With the support of a team of 130 research assistants at William & Mary, the authors of the report made another important discovery: 35% of the BRI infrastructure project portfolio encountered major implementation problems – such as corruption scandals, labor violations, environmental hazards and public protests – but only 21% of the Chinese government’s infrastructure project portfolio outside of the BIS encountered similar problems.

BRI infrastructure projects also take significantly longer to implement than Chinese government-funded infrastructure projects undertaken outside the BRI, and Beijing has seen more project suspensions and cancellations during the year. BRI era than during the pre-BIS era.

“Host country policy makers are putting large-scale BRI projects on hold due to corruption and overpricing issues, as well as major shifts in public opinion that make it difficult to maintain close relations with China,” he said. said Brooke Russell, Associate Director of AidData and one of the report’s other co-authors. “It remains to be seen whether ‘buyer’s remorse’ among BRI participating countries will undermine the long-term sustainability of China’s global infrastructure initiative, but it is clear that Beijing needs to address the concerns of the BRI. host countries to maintain support for the BIS. “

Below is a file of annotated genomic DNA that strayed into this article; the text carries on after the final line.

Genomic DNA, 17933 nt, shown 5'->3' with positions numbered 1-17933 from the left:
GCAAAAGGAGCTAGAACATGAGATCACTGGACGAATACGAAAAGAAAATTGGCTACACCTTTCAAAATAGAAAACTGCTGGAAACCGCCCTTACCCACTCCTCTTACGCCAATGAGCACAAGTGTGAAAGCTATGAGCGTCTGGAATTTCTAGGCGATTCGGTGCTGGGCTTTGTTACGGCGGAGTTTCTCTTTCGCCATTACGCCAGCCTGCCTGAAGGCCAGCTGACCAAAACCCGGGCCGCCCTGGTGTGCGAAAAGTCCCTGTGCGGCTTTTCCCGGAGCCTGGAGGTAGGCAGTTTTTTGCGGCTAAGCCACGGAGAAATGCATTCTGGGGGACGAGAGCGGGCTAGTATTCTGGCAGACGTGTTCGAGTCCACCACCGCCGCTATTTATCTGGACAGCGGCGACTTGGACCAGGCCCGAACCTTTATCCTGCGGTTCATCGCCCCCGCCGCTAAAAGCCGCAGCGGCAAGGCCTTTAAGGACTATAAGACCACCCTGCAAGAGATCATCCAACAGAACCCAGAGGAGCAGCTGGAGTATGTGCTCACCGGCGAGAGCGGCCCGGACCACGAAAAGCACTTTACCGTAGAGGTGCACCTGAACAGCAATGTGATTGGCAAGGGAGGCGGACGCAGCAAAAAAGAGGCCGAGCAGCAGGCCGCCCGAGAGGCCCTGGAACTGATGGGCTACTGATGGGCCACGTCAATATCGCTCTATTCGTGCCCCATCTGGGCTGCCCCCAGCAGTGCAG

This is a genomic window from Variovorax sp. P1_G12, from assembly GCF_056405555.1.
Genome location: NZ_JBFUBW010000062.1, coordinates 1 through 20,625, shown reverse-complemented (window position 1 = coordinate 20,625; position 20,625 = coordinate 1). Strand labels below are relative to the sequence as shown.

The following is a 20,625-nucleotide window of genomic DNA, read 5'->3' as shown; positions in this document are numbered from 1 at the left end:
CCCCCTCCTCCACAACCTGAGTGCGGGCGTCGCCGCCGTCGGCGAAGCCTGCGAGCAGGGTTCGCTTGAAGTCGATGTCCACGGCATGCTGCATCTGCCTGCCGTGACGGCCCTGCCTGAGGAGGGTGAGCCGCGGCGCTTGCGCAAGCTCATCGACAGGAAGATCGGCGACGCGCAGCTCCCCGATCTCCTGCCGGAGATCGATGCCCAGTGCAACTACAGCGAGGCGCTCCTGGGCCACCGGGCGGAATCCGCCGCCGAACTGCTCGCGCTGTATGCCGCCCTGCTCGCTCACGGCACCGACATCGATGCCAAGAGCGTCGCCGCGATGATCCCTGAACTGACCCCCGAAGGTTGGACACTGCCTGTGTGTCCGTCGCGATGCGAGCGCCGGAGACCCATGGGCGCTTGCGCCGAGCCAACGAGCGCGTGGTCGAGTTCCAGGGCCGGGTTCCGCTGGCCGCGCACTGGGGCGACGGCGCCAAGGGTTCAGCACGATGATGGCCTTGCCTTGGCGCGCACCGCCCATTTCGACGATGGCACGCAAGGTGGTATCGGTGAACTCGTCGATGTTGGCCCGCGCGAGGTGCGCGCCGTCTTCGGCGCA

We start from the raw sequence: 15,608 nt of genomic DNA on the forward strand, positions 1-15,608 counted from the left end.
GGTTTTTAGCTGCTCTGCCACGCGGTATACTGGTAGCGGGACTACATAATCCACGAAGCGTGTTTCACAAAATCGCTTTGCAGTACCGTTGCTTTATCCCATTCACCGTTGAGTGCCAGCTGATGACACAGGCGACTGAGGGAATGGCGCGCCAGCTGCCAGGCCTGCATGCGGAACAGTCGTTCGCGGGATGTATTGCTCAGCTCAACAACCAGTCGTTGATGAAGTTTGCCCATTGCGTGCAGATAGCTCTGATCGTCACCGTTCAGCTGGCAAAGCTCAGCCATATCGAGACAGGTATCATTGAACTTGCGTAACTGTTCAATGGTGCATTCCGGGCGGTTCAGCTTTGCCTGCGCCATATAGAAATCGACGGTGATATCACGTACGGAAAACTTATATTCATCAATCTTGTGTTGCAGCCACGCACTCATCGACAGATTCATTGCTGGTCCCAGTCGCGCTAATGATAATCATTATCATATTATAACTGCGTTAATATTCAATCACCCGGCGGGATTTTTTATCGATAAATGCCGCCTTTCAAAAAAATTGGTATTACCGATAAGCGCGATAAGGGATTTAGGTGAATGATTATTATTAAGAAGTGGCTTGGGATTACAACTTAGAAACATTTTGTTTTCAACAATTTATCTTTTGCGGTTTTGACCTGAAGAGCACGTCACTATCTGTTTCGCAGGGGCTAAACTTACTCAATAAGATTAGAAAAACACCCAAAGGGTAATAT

“China will soon face higher levels of competition in the global infrastructure finance market due to the Build Back Better World initiative and the recently announced Global Gateway initiative by the EU,” Parks said. “As we enter this new era of strategic rivalry, it will be more important than ever that policymakers in the G7, China and host countries rely on hard evidence rather than opinions or guesswork.”

For more information on the report and its methodology, visit aiddata.org.